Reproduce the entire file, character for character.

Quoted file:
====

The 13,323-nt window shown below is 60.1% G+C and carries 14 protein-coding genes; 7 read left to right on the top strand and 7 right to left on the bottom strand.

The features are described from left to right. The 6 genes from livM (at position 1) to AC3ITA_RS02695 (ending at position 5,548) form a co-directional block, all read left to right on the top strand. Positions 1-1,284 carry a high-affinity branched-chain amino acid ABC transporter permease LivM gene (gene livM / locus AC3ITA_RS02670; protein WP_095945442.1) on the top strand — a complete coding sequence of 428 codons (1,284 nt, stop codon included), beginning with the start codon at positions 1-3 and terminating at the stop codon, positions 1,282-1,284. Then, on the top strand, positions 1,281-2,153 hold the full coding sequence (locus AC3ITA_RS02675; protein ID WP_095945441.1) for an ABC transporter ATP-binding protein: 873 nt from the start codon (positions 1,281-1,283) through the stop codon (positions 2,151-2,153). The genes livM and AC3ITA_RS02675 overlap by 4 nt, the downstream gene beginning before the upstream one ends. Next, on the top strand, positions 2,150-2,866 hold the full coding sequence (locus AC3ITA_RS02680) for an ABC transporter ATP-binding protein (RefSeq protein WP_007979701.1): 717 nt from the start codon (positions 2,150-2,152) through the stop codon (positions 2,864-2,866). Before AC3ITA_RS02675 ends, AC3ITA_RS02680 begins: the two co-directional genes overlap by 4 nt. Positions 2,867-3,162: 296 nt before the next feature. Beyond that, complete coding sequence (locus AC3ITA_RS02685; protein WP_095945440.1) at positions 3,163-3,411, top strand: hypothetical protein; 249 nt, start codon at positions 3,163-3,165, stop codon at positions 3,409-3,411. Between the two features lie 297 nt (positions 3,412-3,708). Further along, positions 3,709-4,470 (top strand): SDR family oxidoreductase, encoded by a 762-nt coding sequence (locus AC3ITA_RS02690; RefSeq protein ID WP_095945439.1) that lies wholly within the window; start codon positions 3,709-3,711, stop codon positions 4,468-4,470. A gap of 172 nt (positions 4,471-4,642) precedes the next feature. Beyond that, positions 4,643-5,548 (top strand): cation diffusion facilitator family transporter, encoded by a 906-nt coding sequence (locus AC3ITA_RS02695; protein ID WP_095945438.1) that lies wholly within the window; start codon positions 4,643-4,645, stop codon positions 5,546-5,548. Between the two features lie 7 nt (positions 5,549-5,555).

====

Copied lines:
The 13,323-nt window shown below is 60.1% G+C and carries 14 protein-coding genes; 7 read left to right on the top strand and 7 right to left on the bottom strand.

The features are described from left to right. The 6 genes from livM (at position 1) to AC3ITA_RS02695 (ending at position 5,548) form a co-directional block, all read left to right on the top strand. Positions 1-1,284 carry a high-affinity branched-chain amino acid ABC transporter permease LivM gene (gene livM / locus AC3ITA_RS02670; protein WP_095945442.1) on the top strand — a complete coding sequence of 428 codons (1,284 nt, stop codon included), beginning with the start codon at positions 1-3 and terminating at the stop codon, positions 1,282-1,284. Then, on the top strand, positions 1,281-2,153 hold the full coding sequence (locus AC3ITA_RS02675; protein ID WP_095945441.1) for an ABC transporter ATP-binding protein: 873 nt from the start codon (positions 1,281-1,283) through the stop codon (positions 2,151-2,153). The genes livM and AC3ITA_RS02675 overlap by 4 nt, the downstream gene beginning before the upstream one ends. Next, on the top strand, positions 2,150-2,866 hold the full coding sequence (locus AC3ITA_RS02680) for an ABC transporter ATP-binding protein (RefSeq protein WP_007979701.1): 717 nt from the start codon (positions 2,150-2,152) through the stop codon (positions 2,864-2,866). Before AC3ITA_RS02675 ends, AC3ITA_RS02680 begins: the two co-directional genes overlap by 4 nt. Positions 2,867-3,162: 296 nt before the next feature. Beyond that, complete coding sequence (locus AC3ITA_RS02685; protein WP_095945440.1) at positions 3,163-3,411, top strand: hypothetical protein; 249 nt, start codon at positions 3,163-3,165, stop codon at positions 3,409-3,411. Between the two features lie 297 nt (positions 3,412-3,708). Further along, positions 3,709-4,470 (top strand): SDR family oxidoreductase, encoded by a 762-nt coding sequence (locus AC3ITA_RS02690; RefSeq protein ID WP_095945439.1) that lies wholly within the window; start codon positions 3,709-3,711, stop codon positions 4,468-4,470. A gap of 172 nt (positions 4,471-4,642) precedes the next feature. Beyond that, positions 4,643-5,548 (top strand): cation diffusion facilitator family transporter, encoded by a 906-nt coding sequence (locus AC3ITA_RS02695; protein ID WP_095945438.1) that lies wholly within the window; start codon positions 4,643-4,645, stop codon positions 5,546-5,548. Between the two features lie 7 nt (positions 5,549-5,555).